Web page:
Thinking beyond solar panels and nuclear reactors

Addressing carbon emissions is about more than the headline-grabbing stuff of solar panels, wind turbines, nuclear power and clean coal. And dealing with it will require a price on carbon.

Often the pages of this website as well as the general media can become a bit like the wicked witch from Snow White looking into their mirror and obsessing about who is the fairest electricity generation technology of them all.

Yet while it didn’t get much publicity, the release of Australia’s latest emissions inventory illustrates that addressing carbon emissions is about more than the headline-grabbing stuff of solar panels, wind turbines, nuclear power, and clean coal.

This week’s charts of the week illustrate that the growth in Australia’s emissions in very recent times is predominantly coming from the mining sector with emissions from electricity and other sectors stagnating. Yet there’s been relatively little discussion about how mining might employ improvements in technology and practices to reduce their emissions. Also renewable energy support policies will do little to address the rapid growth in mining's emissions.

The chart below illustrates that while electricity is clearly the big problem, its growth in emissions has recently been reversed. Also the significant growth in transport emissions over the 1990s has stagnated since 2003-04 as high oil prices began to bite. And while agriculture is a big source of emissions, the levels are noticeably lower than in 1990, and this is also the case with waste emissions.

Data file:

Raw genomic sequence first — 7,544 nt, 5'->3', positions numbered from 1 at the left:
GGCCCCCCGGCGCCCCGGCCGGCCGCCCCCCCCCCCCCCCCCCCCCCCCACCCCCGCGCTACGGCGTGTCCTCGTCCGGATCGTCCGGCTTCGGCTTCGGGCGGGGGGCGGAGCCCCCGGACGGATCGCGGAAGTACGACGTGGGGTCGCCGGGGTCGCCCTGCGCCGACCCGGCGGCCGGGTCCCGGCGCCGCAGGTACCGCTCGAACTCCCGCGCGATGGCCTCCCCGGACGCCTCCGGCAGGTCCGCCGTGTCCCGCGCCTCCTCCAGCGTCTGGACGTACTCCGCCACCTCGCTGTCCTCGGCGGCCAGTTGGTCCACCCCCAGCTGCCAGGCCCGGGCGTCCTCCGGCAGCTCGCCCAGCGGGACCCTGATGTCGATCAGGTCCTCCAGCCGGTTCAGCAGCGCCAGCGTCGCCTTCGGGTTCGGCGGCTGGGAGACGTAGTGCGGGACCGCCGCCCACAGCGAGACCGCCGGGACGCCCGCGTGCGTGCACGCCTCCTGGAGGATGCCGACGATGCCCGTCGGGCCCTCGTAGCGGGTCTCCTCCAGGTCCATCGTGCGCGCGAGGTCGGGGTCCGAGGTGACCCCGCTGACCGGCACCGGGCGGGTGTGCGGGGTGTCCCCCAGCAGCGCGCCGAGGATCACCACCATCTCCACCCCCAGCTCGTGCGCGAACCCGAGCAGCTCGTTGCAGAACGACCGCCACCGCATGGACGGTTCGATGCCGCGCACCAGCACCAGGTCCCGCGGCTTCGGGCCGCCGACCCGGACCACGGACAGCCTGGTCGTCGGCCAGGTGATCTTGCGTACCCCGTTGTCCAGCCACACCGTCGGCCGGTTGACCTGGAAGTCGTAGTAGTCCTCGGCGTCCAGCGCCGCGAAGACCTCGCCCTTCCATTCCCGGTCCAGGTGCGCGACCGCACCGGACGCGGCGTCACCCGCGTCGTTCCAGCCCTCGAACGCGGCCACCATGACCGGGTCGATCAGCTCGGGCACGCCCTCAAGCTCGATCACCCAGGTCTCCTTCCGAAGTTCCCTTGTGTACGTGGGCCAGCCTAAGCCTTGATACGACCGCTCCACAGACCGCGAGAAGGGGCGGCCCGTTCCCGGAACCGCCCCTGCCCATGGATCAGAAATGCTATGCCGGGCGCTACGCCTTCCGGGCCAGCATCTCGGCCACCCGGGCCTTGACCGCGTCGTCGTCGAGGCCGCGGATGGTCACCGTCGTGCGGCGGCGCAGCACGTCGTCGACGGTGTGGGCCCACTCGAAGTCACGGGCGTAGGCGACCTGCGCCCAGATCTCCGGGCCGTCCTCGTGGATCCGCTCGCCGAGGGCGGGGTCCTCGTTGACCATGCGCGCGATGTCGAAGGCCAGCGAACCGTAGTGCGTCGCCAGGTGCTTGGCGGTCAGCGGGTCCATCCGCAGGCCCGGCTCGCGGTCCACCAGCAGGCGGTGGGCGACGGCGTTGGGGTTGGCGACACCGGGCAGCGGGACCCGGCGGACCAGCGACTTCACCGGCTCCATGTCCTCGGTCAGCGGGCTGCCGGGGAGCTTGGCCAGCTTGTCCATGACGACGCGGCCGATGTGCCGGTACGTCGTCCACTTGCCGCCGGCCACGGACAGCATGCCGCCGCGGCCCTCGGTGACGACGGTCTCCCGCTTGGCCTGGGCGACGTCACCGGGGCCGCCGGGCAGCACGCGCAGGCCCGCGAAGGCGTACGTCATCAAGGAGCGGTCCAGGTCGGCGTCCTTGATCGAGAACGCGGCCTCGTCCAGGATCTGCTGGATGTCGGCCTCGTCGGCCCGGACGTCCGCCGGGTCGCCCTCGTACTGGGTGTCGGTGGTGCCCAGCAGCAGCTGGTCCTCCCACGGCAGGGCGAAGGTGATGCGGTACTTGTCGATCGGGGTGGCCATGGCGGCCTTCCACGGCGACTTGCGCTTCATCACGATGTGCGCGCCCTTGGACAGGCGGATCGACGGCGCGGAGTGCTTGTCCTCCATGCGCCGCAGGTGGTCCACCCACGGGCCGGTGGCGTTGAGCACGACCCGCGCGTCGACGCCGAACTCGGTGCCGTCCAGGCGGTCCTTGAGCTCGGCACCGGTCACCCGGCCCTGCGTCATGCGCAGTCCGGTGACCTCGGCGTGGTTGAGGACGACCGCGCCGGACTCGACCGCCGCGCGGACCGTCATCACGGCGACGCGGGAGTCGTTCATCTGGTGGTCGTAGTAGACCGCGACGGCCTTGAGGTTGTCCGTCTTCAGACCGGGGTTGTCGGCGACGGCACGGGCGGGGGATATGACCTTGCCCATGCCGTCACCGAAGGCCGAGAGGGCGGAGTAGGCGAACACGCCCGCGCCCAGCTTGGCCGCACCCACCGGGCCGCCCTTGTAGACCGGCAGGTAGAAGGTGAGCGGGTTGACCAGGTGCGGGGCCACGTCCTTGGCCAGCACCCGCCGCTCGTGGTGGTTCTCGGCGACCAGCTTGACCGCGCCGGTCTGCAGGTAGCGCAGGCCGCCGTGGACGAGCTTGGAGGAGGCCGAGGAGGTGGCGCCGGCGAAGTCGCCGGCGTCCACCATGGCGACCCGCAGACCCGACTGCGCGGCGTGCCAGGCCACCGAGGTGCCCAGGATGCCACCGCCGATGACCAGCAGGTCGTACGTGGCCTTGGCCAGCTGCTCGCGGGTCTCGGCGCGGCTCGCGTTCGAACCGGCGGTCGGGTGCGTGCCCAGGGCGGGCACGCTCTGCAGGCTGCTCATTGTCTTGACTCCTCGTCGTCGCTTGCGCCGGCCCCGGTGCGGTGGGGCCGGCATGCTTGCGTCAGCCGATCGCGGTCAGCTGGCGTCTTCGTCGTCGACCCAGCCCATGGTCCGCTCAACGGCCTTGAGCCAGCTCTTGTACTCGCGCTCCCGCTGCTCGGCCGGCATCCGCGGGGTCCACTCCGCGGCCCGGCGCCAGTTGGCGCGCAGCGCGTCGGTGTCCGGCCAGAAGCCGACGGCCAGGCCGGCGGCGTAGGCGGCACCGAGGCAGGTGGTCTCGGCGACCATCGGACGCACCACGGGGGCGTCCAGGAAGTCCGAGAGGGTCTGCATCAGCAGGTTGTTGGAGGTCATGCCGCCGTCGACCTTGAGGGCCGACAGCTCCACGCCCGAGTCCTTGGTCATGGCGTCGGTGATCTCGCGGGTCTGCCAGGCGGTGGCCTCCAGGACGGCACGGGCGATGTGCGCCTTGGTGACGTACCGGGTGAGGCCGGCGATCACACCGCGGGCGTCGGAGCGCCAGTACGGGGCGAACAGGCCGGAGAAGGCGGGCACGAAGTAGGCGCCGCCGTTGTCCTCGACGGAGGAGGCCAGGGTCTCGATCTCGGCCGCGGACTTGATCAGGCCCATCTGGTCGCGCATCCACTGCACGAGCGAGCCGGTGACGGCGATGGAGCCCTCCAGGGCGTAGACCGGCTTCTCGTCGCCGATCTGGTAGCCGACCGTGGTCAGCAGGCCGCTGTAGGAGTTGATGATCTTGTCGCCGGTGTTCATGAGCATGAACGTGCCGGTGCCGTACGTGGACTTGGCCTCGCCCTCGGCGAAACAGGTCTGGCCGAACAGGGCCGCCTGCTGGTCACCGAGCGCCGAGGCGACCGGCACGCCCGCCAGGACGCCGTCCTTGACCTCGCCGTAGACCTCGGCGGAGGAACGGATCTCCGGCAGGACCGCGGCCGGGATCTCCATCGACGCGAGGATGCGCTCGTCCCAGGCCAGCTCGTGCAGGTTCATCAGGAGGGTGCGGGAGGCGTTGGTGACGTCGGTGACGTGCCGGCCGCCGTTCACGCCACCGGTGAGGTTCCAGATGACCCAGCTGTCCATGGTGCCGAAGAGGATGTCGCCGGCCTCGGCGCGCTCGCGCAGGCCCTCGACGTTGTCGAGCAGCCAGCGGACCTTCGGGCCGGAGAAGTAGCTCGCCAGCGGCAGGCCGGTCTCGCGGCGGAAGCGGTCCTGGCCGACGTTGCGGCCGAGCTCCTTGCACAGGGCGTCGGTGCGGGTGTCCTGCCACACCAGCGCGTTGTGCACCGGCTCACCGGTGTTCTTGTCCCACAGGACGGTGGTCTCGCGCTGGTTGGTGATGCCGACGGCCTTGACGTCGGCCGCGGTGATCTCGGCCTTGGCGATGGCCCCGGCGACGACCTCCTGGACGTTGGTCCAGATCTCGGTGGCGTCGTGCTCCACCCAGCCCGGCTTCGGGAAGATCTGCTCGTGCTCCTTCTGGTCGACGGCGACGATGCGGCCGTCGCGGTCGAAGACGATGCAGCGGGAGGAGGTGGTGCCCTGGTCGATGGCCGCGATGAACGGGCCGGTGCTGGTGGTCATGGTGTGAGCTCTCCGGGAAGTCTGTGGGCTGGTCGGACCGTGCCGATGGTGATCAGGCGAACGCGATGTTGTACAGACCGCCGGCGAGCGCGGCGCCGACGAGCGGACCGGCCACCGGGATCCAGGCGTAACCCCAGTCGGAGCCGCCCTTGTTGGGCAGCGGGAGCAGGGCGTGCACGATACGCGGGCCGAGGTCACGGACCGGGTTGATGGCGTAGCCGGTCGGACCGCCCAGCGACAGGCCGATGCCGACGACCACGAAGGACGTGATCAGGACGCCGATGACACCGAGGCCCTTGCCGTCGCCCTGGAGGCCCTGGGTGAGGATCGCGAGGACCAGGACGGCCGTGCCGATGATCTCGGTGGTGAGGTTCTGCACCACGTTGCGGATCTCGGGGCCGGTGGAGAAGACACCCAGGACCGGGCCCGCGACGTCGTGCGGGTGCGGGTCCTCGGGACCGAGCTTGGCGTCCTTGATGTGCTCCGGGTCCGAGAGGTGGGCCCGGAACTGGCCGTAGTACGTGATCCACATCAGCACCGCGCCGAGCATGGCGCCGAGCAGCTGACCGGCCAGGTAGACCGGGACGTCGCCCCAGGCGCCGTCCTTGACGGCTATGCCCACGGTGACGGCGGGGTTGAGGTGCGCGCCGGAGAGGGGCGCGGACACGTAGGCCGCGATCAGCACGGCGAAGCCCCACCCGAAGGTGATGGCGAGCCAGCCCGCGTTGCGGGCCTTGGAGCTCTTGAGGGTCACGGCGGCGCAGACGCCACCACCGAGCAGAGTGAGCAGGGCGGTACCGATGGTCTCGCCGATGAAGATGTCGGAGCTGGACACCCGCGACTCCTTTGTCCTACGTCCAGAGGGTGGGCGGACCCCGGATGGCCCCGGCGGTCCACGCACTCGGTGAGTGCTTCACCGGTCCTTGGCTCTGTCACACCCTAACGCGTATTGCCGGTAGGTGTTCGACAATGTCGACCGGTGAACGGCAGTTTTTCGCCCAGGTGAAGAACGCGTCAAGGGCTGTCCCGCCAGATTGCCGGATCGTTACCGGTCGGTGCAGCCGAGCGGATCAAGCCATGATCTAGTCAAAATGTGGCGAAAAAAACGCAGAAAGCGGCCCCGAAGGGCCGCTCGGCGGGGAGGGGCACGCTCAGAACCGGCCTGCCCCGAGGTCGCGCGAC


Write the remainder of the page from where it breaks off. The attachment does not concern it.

Change in emissions by sector source since 1990

Source: Department of Climate Change and Energy Efficiency

The chart below then illustrates which economic sectors are behind the growth in Australia’s emissions.

Mining is clearly out in front, experiencing very significant growth since 1990 all the way to today. Services have also grown rapidly but with a dip more recently. The residential sector which receives inordinate policy focus, has grown far slower than the other two and its emissions also reduced last year. Manufacturing emissions have pretty much stagnated over the past decade.

Percentage change in combined direct and indirect greenhouse gas emissions by economic sector relative to 1990

Source: Department of Climate Change and Energy Efficiency

Within the mining sector the predominant sources of emissions are the inadvertent releases of methane and carbon dioxide known as "fugitive" emissions from export-oriented coal mines and extraction of oil and gas bound for international markets. The other large chunk is direct combustion of fossil fuels, with relatively minor emissions from consumption of electricity.

A feed-in tariff or renewable energy targets will do relatively little to address the two major sources of emissions from mining, which will instead be best addressed through a price on carbon. 

Proportional break-down on emission sources for mining – 2009/10

Source: Department of Climate Change and Energy Efficiency